Iconic gay pub Royal Vauxhall Tavern gets listed status
Iconic gay pub the Royal Vauxhall Tavern has become the first gay venue in the UK to be granted listed status – protecting it from redevelopment plans.
The RVT is known as one of the oldest gay venues in London, and is renowned as the place where Lily Savage, Paul O’Grady’s comedy alter ego, made her name.
The local community raised concern after the pub was sold last October to development company Immovate, putting its future in doubt amid redevelopment fears.
However, activists submitted a bid to have the building listed to protect it from changes – and today it was announced the bid was successful.
The Department for Culture, Media and Sport today confirmed the designation, which was recommended by Historic England.
Comedian Amy Lamé, who is the chair of the group RVT Future, said: “The listing is a fantastic milestone for our community and a victory against the odds for our beloved pub.
“We look forward to continuing our work to ensure the RVT remains a vibrant space of LGBTQ community and culture for generations to come.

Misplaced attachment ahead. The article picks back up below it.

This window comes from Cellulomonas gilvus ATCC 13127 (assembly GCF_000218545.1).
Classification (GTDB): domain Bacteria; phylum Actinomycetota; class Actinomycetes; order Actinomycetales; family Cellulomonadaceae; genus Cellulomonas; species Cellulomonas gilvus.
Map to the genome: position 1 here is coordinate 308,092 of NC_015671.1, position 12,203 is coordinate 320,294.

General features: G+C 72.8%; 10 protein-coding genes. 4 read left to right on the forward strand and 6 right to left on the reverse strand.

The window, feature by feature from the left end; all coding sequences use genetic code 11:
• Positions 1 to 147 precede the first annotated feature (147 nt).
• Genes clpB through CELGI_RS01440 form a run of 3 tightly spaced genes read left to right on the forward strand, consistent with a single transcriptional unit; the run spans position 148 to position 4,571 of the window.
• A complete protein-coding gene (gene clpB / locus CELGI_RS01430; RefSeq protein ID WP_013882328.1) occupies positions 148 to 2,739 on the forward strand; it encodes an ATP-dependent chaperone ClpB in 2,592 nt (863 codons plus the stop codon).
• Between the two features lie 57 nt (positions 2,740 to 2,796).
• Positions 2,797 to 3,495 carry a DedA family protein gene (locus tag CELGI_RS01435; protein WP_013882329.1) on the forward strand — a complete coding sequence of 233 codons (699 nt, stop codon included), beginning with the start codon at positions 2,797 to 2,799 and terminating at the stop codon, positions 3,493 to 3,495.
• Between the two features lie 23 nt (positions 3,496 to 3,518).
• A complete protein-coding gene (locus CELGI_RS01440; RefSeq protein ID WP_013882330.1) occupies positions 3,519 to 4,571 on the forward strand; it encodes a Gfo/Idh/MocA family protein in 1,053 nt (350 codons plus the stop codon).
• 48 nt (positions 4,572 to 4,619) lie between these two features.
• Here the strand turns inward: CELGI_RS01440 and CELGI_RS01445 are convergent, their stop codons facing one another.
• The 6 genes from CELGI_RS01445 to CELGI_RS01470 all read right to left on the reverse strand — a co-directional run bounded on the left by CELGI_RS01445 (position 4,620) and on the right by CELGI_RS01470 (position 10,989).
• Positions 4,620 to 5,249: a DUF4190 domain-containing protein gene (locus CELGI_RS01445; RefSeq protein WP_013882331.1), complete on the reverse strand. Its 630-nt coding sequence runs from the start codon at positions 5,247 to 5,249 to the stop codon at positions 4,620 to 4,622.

“The RVT now joins New York’s Stonewall Inn, home of the gay liberation movement, in being officially recognised for its contribution to social history. We thank our many, many supporters from across London and further afield.”
The listing acknowledges the building’s history as a unique landmark – and protects it from planning applications that could see it redeveloped away from its current use.
More from PinkNews
RVT Future campaign manager Rob Holley said: ““We’re chuffed to bits but our work isn’t finished! We’re now calling upon Immovate to finally talk to us, so we can all ensure this special venue continues to flourish at what it does best: serving the community.
“If Immovate don’t think they can make the Tavern work as a listed pub, we invite them to open discussions about a community buy-out. Sell it to a group of people who actually have faith in the commercial viability of this phenomenal venue. We have the means to do this and some exciting ideas about how the RVT could be improved for everybody.
“Meanwhile, we invite everyone who cherishes the Tavern to join us at the bar to celebrate!”
However, the bar’s execs have not welcomed the ruling – claiming it makes the business harder to operate.
James Lindsay, Chief Executive of the Royal Vauxhall Tavern, said: “This listing attacks the commercial viability of the RVT and the future of this fantastic gay performance venue has now been put in doubt. We need a period of time to reflect and study the listing report in detail.”
However, a large number of pubs across the country already manage to operate from listed buildings – though it is the first time a gay venue has been awarded the status.